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I have heard this one from being child (like my mom telling me to be careful) that one gets more sunburn when near the sea/lake as compared to just being outside.

One source claiming this is webmd.com, also this is a 'common knowledge' in Lithuania, and Australia.

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    If you can find examples of this to establish notability, I think this would be a good question. Otherwise, it may be closed as not notable and off-topic. – Reinstate Monica iamnotmaynard Aug 30 '16 at 14:57
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    Being near any larger reflective surface, e.g. water or snow, will intensify the amount of sunlight your skin is exposed to. – Tor-Einar Jarnbjo Aug 30 '16 at 17:00
  • I'm not sure if it's notable enough, and if so, whether this counts as claim or support for it, but WebMd says that being near reflective surfaces including water can cause sunburns by reflection. – ReasonablySkeptical Aug 30 '16 at 18:25
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    I confirm that this is a common warning I have heard in Australia. (Similar warning on snow.) So, I think it is notable. A specific cite would improve the question, but I don't think it should be closed. – Oddthinking Aug 30 '16 at 23:13
  • Please define near as an actual distance (range) – Jan Doggen Aug 31 '16 at 9:11
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No not at all. Being near-water decreases the chance of sunburn! From a light or UV scenario the claim is false and the NHS is incorrect. Now snow and white concrete are true.

A common misunderstanding I'm afraid Rory. Water is not reflective. Being near a sea or Lake as you state would actually be better than just being outside (Figure 2), all other things being equal.

Water absorbs (https://www.esr.org/outreach/glossary/albedo.html) it does not reflect. You really need to look at UV though.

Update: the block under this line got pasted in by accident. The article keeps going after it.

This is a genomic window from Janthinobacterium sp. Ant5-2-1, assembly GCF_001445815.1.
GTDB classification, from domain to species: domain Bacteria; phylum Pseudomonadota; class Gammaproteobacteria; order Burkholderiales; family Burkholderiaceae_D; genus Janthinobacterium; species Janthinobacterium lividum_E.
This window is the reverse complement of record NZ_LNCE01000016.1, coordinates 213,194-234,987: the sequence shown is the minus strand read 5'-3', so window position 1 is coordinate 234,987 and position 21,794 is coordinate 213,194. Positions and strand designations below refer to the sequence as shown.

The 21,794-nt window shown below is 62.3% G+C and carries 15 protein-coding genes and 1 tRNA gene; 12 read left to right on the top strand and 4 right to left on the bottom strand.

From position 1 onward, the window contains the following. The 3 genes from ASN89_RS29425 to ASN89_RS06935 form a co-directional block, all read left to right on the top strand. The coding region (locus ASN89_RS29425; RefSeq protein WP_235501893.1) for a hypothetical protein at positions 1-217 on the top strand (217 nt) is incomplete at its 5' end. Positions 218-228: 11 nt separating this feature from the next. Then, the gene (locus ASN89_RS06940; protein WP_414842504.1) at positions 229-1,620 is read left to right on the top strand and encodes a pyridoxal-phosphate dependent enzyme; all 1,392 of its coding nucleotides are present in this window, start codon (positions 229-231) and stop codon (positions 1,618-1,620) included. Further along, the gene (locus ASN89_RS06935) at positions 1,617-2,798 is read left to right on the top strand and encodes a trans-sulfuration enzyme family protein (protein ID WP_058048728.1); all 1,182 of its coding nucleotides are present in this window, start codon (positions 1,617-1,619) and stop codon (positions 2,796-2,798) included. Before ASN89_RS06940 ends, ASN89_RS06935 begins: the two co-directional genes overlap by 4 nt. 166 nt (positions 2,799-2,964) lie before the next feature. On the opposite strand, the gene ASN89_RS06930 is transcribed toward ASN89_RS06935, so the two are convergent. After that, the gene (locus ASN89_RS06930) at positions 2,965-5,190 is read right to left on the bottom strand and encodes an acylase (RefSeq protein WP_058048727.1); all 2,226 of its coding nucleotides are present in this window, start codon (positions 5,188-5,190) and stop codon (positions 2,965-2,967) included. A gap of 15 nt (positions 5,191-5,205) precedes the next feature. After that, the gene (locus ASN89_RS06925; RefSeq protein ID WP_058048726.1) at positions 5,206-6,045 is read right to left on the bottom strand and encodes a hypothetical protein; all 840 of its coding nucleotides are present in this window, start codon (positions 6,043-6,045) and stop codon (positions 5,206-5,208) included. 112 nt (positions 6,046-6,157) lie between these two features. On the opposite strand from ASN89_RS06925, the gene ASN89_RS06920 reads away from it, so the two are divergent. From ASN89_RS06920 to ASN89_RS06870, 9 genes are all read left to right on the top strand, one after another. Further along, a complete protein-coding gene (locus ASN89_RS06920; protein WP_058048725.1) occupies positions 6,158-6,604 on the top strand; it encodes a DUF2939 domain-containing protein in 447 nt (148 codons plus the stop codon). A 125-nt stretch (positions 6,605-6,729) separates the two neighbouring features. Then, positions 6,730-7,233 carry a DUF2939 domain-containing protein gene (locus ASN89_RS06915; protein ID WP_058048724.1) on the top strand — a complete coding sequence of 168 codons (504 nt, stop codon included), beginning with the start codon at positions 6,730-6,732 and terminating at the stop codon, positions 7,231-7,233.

Figure 1

Here are the rates. Check out water. Virtually 0 reflection!

Figure 2

and here are your sources.

Sample albedos

Surface Typical

albedo

Fresh asphalt 0.04 Pon, Brian (30 June 1999). "Pavement Albedo". Heat Island Group. Archived from the original on 29 August 2007. Retrieved 27 August 2007

Open ocean 0.06 "Thermodynamics | Thermodynamics: Albedo | National Snow and Ice Data Center". nsidc.org. Retrieved 2016-08-14.

Worn asphalt 0.12 Pon, Brian (30 June 1999). "Pavement Albedo". Heat Island Group. Archived from the original on 29 August 2007. Retrieved 27 August 2007

Conifer forest (Summer) 0.08,[4] Alan K. Betts; John H. Ball (1997). "Albedo over the boreal forest". Journal of Geophysical Research. 102 (D24): 28,901–28,910.

(overall) 0.09 to 0.15 "The Climate System". Manchester Metropolitan University. Retrieved 11 November 2007

Deciduous trees 0.15 to 0.18 "The Climate System". Manchester Metropolitan University. Retrieved 11 November 2007

Bare soil 0.17 Tom Markvart; Luis CastaŁżer (2003). Practical Handbook of Photovoltaics: Fundamentals and Applications. Elsevier. ISBN 1-85617-390-9.

Green grass 0.25 Tom Markvart; Luis CastaŁżer (2003). Practical Handbook of Photovoltaics: Fundamentals and Applications. Elsevier. ISBN 1-85617-390-9.

Desert sand 0.40 Tetzlaff, G. (1983). Albedo of the Sahara. Cologne University Satellite Measurement of Radiation Budget Parameters. pp. 60–63.

New concrete 0.55 Tom Markvart; Luis CastaŁżer (2003). Practical Handbook of Photovoltaics: Fundamentals and Applications. Elsevier. ISBN 1-85617-390-9.

Ocean ice 0.5–0.7 Tom Markvart; Luis CastaŁżer (2003). Practical Handbook of Photovoltaics: Fundamentals and Applications. Elsevier. ISBN 1-85617-390-9.

Fresh snow 0.80–0.90 Tom Markvart; Luis CastaŁżer (2003). Practical Handbook of Photovoltaics: Fundamentals and Applications. Elsevier. ISBN 1-85617-390-9.

By far the best question you can ask is does UV reflect from water as this is what mostly causes burn. UV is somewhat different than visible light (Figure 3). If you are swimming in the top meter of water you will be exposed to 90% of the UV but out the water this would be 100% and next to the water it would be close to zero, if not zero from the UV hitting the water.